When an Orange County mother in 2011 started to suspect her 5-year-old and 1-year-old sons might have been sexually abused by a family friend while under the care of their father, she reached out to the Child Protective Services

But she claims county employees failed to report the abuse to police to conduct a proper investigation as mandated by state law. 

She went to Orange County Superior Court claiming her concerns that her kids were being sexually abused weren’t taken seriously because she was in a custody battle.

The mother also alleged negligence by OC Social Services Agency officials caused her children to continue to be abused for years.

More than a decade since she picked up the phone to report the alleged abuse, county officials are now going to pay the mother millions of dollars and settle the case.

Orange County Supervisors voted last week 4-1 behind closed doors to pay the mother $4.5 million to settle the lawsuit in which a mother claimed the county’s social service agency failed to report child sexual abuse.

Supervisor Don Wagner voted against the settlement.

But questions remain on what actions those supervisors will take to ensure county employees report allegations of child sexual abuse to the proper authorities as is already required.

Christopher Taylor, the attorney for the mother, said in a Monday phone call that his clients hope the decision will help ensure that child protective service employees actually “cross report” or call the police to investigate when they’re supposed to.

“In this case, the boy had told the woman quite a bit about the abuse. She still determined it to be unsubstantiated, and didn’t call the police,” he said.

Taylor adds it would have spared the children six years of additional abuse had the county employee called the cops.

In 2017, Alex Beltran, the family friend, was arrested for sexually molesting a minor and a year later the mother filed a lawsuit against Beltran and the County Department of Social Services.

According to the Los Angeles Times, Beltran is awaiting trail on 26 counts of sexual abuse that took place between 2000-2017.

“Because the County and its employees failed to follow established policies and procedures,,” reads the 2018 legal claim. “Mr. Beltran was free to continue to sexually abuse Plaintiffs while in their father’s care.”

Taylor said the children are now teenagers and have been through a lot.

The settlement for them, he adds, is a relief.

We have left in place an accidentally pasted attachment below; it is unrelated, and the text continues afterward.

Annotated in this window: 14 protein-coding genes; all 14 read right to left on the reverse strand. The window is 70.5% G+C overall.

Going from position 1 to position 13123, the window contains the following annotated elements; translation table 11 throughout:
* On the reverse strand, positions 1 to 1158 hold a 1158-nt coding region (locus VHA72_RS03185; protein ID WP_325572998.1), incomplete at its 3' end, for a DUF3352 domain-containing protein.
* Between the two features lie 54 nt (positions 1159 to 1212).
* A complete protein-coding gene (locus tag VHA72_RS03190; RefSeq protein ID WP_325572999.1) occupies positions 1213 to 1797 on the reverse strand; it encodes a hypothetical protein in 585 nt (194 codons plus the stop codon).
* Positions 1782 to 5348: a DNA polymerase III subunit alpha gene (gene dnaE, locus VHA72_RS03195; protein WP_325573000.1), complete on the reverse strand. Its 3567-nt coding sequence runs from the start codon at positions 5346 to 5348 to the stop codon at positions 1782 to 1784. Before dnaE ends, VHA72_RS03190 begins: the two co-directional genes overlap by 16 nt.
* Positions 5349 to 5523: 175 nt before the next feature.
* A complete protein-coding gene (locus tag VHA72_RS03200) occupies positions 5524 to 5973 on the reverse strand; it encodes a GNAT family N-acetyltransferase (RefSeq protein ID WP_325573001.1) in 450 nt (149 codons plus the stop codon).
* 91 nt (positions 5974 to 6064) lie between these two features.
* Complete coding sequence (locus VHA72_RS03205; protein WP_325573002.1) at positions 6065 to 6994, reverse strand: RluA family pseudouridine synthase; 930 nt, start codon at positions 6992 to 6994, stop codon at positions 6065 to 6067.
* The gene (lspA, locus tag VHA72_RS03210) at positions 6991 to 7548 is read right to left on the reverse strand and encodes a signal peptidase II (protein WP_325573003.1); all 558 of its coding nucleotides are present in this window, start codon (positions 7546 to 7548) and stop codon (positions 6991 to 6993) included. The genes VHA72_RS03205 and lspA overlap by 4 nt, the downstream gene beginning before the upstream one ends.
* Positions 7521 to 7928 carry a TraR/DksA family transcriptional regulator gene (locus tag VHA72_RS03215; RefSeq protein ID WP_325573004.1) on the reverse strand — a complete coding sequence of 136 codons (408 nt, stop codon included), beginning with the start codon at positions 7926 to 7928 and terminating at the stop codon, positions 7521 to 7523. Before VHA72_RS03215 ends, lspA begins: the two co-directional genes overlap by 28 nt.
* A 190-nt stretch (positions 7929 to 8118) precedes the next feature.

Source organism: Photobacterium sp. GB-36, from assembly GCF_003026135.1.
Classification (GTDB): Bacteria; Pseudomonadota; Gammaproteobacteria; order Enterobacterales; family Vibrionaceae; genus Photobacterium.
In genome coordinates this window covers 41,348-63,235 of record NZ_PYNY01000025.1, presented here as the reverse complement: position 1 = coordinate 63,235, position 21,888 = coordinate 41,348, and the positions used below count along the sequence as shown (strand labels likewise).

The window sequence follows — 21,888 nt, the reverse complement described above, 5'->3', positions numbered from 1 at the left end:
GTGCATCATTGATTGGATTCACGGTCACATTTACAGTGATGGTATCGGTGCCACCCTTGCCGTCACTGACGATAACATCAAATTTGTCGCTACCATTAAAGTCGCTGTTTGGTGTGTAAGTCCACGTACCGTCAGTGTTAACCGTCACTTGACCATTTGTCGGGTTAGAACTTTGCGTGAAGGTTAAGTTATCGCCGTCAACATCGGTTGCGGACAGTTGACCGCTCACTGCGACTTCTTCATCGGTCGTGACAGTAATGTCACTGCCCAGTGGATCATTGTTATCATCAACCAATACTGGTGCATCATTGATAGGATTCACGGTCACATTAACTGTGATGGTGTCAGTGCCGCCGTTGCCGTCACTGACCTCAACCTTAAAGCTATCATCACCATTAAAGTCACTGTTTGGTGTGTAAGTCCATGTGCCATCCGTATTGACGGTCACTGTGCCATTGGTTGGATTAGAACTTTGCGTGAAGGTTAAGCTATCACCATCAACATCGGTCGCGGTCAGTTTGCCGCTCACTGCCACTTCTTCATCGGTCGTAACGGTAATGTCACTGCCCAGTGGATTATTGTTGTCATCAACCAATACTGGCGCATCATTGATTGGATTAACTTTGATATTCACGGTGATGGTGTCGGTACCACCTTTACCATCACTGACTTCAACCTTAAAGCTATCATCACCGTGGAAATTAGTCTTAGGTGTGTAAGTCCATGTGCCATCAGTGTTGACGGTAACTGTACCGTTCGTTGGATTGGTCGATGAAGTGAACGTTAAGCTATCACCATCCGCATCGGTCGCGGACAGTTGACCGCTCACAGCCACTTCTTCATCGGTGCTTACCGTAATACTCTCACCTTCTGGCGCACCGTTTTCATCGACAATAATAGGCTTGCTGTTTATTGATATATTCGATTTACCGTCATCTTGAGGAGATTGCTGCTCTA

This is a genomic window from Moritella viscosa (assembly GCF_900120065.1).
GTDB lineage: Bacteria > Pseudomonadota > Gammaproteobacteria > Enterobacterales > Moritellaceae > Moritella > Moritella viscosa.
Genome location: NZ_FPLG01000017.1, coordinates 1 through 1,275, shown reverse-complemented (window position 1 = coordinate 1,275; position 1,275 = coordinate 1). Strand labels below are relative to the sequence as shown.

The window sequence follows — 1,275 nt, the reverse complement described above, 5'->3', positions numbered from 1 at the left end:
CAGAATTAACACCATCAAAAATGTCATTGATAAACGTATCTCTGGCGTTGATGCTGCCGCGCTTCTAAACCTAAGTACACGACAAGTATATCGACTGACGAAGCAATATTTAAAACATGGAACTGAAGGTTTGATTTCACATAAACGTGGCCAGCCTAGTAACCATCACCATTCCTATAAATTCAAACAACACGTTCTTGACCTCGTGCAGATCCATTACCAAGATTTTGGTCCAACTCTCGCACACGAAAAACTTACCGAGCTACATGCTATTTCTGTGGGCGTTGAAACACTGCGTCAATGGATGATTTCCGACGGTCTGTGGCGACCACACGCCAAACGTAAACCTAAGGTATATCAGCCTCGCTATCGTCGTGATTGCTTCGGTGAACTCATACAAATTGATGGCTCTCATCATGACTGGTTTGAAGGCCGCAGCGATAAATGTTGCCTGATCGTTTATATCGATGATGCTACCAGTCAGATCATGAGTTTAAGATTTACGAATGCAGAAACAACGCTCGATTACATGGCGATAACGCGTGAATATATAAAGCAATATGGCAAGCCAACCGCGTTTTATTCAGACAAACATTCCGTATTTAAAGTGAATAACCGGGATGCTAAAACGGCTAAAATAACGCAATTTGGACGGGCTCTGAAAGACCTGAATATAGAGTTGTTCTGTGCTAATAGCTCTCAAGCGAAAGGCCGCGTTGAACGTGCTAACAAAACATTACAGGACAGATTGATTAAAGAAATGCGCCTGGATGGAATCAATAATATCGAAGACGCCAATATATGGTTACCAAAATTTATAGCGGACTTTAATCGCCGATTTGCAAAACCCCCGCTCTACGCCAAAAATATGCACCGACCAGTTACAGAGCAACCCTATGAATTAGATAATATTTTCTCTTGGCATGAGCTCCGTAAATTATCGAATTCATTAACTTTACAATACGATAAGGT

“They really did not want to have to testify and trial and face Mr. Beltran again and I think that was their greatest concern,” Taylor said.

Wagner said in a Monday phone interview he was against the settlement because it was a weak case and he felt it was a lot of taxpayer money to spend.

“The social services agency investigated and determined that there was nothing there, what they did was fail to check a box saying they reported it to Anaheim PD,” he said.

“I thought it was a real stretch to suggest a case where we found nothing in 2011 meant that in 2016, when the guy was arrested, that there was some liability on the part of the county.

Wagner said state law has changed since 2011.

“If this had happened today, there would be no liability for the county because of that change in the law,” he said.

Supervisor Doug Chaffee said in a Monday phone interview that he supported settling the case as a “business decision,” but does not believe the allegations raised by the mother were true.

“We’d already spent about $600,000 in attorney fees on our own,” he said, adding that the award includes attorney fees.

“It’s a large department and sometimes mistakes are made and I do not believe it was made in this case.”

He adds that employees already go through training on reporting child abuse.

Supervisors Andrew Do, Katrina Foley, and Vicente Sarmiento did not respond to requests for comment Monday.

The county’s social services agency also did not respond to emailed questions from the Voice of OC.

Jamie Cargo, a spokesperson for the agency, said in a June email that child abuse reports are handled on a case-by-case basis and state criteria is used to determine if a report merits an investigation.

“Depending on the risk factors reported to the hotline, some calls may require the (emergency response) social worker to investigate within the first 24 hours of the report, within three days or within 10 days,” she wrote.

According to Cargo’s email, there are 119 emergency response social workers in Orange County – which has a population of about 3.2 million people.

There were over 3,300 reports of child abuse made in May – the month with the most recent data available – to the social services’ child abuse hotline, according to a county database.

Hosam Elattar is a Voice of OC reporter and corps member with Report for America, a GroundTruth initiative. Contact him at helattar@voiceofoc.org or on Twitter @ElattarHosam.


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